TarantismMediterraneanUncontrollable stupor, melancholy, and manic dancing attributed to the bite of the tarantula
Windigo (witiko)Native AmericanCannabalism as a result of spirit possession
YonakiJapaneseA sleep-disorder of childhood, marked by separation anxiety and nocturnal crying
ZarNorthern African/Middle EasternSpirit possession
References in periodicals archive ?
Yes, they should serve only in these areas--unless they are willing and able to de-Americanize by dancing transculturally, particularly in the Arab world.
Margaret Tyler, for example, who audaciously translated a Spanish romance into English in 1578, does seem to dismiss her own role as secondary ("the invention, disposition, trimming, & what els in this story, is wholly an other mans, my part none therein but the translation"), but she goes on to describe translation in an unmistakably transculturally engaged, or cosmopolitan, way--as "giving entertainment to a stranger, before this time unacquainted with our country guise"--and to defend a woman's fitness for such a task.
Further, to view nineteenth-century translation of Lennox from a postmodern, post-structuralist perspective involves understanding translation not only as rewriting, but actually as writing--that is, as interpreting reality in the context of at least two cultures, transculturally.
5) This helps to explain why an African philosopher like Gyekye can refer unproblematically to "our common humanity" when discussing what he calls the "universalist thesis" that philosophical ideas and insights can operate transculturally and transhistorically.
At present, most healthcare programs from US healthcare systems are transculturally transferred as inconsistent, fragmented, pre-packaged additions to the inadequately functioning healthcare administration in post-Soviet nations.
According to Rorty, the notion of humans as rational "accounts for the residual popularity of Kant's astonishing claim that sentimentality has nothing to do with morality, that there is something distinctively and transculturally human called `the sense of moral obligation' which has nothing to do with love, friendship, trust, or social solidarity.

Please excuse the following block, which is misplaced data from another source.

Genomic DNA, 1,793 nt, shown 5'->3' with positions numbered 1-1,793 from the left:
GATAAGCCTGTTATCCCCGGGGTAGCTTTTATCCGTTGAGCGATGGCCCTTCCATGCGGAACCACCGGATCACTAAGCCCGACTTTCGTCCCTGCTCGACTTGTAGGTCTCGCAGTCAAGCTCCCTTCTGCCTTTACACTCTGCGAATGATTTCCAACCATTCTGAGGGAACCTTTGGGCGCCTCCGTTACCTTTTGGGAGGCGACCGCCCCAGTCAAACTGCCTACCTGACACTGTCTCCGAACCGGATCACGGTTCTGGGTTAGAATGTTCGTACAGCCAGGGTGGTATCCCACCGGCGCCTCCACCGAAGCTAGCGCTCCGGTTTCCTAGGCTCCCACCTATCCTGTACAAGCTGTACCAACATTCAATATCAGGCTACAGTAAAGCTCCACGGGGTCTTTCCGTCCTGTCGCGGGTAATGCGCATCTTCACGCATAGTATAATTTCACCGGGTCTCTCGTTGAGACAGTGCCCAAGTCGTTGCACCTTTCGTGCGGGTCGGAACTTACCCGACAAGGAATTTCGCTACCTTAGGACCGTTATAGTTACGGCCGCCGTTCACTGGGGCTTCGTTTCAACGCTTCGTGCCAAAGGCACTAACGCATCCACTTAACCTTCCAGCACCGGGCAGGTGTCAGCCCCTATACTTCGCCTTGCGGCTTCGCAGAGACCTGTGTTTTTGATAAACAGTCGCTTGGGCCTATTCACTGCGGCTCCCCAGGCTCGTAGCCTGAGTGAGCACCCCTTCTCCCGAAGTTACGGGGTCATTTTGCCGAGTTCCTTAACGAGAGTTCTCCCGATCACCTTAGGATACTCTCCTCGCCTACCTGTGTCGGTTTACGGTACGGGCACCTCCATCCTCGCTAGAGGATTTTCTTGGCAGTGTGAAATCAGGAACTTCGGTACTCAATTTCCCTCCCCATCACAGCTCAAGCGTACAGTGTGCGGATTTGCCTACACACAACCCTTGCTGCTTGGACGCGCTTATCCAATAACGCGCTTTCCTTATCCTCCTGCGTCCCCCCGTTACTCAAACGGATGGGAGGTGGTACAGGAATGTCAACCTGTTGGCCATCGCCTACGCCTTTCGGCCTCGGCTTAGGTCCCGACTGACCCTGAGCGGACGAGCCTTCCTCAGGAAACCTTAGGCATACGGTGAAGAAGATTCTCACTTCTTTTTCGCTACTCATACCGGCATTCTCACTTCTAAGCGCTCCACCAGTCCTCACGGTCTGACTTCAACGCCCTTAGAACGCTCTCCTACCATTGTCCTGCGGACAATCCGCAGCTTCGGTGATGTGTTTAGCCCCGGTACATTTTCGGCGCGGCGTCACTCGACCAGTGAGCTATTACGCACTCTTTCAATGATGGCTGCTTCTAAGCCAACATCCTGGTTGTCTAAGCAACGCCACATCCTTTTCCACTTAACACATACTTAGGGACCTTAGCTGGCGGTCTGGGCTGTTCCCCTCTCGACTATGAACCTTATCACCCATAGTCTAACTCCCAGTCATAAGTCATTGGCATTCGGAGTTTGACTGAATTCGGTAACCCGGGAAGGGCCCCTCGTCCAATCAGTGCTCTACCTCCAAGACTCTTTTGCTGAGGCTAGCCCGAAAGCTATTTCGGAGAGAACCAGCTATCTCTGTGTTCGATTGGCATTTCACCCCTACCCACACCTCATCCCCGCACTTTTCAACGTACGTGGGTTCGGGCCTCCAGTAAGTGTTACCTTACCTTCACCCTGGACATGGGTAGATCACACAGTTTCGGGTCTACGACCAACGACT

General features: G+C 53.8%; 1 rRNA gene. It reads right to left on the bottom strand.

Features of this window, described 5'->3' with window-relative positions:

We thus have a set of distinctions and relations between the written or embossed or spoken spatio-temporal instances, the enculturated sentence, the transculturally meaningful proposition capable of being translated into a different cultural form, and the judgment or truth-claim for which I take responsibility.
The Hindu view of life in the world of the play would seek to question and problematize this worthiness to continue living; the Hindu philosophy of dharma makes us think transculturally through the existential configurations in Beckett's world of the play with different accents and certainly with a fresh set of values.
For this reason modernity could expand transculturally and develop into a global world culture.
On the one hand, we have an impulse to read the text transculturally, to claim that the cultural identity and beliefs of its speaker can be apprehended by anyone regardless of how those beliefs have been narrated.
These admissions made, is it not legitimate to propose a highly formal description of the virtuous person for the sake of discussing transculturally and transgenerationally our understanding of right human living?
Zimmerman explains its multiple dimensions: "Being named different things, the water becomes different things, besides being a symbol of transformation transculturally, as an element that both purifies and corrupts.